This technology brief is the second document in a four-part series on technologies to support the monitoring and supervision of individuals on pre-trial release, probation, and parole; it highlights technologies associated with location tracking systems for individuals on community supervision.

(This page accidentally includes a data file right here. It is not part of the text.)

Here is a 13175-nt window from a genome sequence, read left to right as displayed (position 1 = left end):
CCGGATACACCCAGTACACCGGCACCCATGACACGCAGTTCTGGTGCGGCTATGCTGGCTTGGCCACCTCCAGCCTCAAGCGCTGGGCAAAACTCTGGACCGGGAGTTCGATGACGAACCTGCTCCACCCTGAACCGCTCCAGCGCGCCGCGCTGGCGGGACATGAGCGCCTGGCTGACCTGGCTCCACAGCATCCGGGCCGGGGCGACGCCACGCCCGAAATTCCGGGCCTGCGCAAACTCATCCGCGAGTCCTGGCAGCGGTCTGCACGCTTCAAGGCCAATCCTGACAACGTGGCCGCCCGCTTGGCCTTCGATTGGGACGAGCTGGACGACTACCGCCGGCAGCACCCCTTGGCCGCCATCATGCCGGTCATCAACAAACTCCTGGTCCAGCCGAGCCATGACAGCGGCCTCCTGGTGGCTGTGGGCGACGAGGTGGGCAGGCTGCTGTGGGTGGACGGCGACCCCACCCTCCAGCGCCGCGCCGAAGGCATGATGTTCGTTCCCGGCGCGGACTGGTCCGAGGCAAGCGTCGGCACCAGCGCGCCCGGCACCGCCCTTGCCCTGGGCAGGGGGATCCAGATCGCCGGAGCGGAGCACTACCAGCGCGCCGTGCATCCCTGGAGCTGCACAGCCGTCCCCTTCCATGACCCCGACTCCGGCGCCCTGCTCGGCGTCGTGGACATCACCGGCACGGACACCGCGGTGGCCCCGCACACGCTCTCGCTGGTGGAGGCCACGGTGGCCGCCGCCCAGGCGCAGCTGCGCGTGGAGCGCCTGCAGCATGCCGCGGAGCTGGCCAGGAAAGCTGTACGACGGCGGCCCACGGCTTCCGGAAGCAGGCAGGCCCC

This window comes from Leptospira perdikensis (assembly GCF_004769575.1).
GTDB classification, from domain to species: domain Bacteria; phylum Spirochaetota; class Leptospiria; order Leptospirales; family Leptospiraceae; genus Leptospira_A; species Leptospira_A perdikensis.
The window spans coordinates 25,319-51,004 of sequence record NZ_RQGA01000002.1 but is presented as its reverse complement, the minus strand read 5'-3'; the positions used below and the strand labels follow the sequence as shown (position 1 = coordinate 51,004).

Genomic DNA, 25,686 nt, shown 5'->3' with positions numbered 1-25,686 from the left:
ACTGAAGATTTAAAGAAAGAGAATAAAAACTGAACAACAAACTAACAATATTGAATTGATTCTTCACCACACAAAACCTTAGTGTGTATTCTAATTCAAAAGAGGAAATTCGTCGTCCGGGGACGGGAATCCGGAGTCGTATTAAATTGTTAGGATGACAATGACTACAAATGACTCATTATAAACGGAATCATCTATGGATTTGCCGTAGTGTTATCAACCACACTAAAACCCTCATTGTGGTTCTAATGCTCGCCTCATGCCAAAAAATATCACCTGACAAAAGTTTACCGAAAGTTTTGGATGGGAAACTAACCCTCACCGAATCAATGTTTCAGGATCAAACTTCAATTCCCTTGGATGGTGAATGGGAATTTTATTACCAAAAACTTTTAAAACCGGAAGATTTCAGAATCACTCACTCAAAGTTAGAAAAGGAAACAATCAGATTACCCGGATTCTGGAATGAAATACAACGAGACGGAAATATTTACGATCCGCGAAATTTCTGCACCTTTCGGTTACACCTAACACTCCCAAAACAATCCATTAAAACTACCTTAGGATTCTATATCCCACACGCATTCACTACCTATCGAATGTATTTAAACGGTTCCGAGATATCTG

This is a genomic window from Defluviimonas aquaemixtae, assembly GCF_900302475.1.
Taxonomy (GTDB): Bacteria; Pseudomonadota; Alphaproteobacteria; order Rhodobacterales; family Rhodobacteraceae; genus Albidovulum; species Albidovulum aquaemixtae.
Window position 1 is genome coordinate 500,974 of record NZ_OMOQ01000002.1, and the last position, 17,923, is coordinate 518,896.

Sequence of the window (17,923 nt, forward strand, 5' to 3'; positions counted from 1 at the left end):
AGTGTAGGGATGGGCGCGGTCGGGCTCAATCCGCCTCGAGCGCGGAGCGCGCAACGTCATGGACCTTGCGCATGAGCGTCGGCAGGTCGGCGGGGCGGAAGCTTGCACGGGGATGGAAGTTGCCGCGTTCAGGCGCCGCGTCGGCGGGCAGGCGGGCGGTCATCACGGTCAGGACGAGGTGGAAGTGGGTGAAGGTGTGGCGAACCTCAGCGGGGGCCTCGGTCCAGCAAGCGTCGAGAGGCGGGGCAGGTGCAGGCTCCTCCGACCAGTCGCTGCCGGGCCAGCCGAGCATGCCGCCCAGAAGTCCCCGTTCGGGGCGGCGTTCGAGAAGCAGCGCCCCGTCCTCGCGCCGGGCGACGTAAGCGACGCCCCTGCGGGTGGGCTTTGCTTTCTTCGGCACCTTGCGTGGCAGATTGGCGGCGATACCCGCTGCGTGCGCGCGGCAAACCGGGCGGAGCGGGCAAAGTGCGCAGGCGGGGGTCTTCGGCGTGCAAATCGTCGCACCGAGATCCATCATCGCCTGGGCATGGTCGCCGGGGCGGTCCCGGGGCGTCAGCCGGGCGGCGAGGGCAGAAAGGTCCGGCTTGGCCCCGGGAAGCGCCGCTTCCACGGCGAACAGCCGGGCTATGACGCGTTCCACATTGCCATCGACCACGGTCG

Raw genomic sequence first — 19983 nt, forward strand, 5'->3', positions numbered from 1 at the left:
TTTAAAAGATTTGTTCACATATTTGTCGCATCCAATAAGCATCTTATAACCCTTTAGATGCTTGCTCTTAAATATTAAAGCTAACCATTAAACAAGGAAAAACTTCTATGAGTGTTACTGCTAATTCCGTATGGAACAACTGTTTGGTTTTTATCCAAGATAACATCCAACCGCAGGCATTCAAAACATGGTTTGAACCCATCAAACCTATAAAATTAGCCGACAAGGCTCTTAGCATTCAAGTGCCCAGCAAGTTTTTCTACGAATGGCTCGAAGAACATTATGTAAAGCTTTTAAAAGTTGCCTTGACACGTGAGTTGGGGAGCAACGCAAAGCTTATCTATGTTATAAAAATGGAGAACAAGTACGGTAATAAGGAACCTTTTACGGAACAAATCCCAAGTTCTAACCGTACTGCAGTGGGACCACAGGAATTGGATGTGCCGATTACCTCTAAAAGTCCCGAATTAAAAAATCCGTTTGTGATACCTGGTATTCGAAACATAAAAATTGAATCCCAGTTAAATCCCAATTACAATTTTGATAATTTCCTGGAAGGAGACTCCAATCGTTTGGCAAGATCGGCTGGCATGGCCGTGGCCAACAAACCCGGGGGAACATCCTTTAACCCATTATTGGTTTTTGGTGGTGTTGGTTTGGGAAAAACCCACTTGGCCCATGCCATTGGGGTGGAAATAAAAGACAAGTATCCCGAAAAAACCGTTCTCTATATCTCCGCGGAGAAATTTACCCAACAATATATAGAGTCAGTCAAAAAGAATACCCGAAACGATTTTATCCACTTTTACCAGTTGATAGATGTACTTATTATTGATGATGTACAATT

This document is part of a four-part series covering technologies that support the monitoring and supervision of people on pre-trial release, probation, and parole (i.e., community supervision). The series goals are to offer foundational insights from use cases, examine the challenges of community supervision, highlight example products, and discuss the future of select technologies and their implications for community supervision. This brief focuses on technologies associated with location tracking systems (LTS) for individuals on community supervision, also known as community corrections or parole. It notes that, for several decades, LTS have been used to monitor the location of people under some forms of community supervision, and multiple factors have driven an increase in interest for LTS as part of community supervision, including the impact of Covid-19 on face-to-face supervision, concerns regarding prison or jail overcrowding, court case backlogs, and bail reform initiatives. This brief provides relevant context and use cases for LTS, followed by an in-depth look at technology and product insights and implementation considerations aimed at supporting decisions by courts and supervision agencies. Key takeaways include: LTS were originally one- or two-piece ankle-worn devices but smartphone-based and wrist-worn devices are emerging as alternatives, all of which have benefits and limitations; social and technological factors are fueling the increased use of location tracking, however many challenges remain for LTS implementation, including agency resource constraints and high officer workloads; the consumer electronics market will likely continue to enable smaller, lighter, and less expensive LTS devices with more features and capabilities; LTS are not a complete solution but a tool to support effective supervision, and it must be incorporated into a larger case management strategy based on agency and case realities.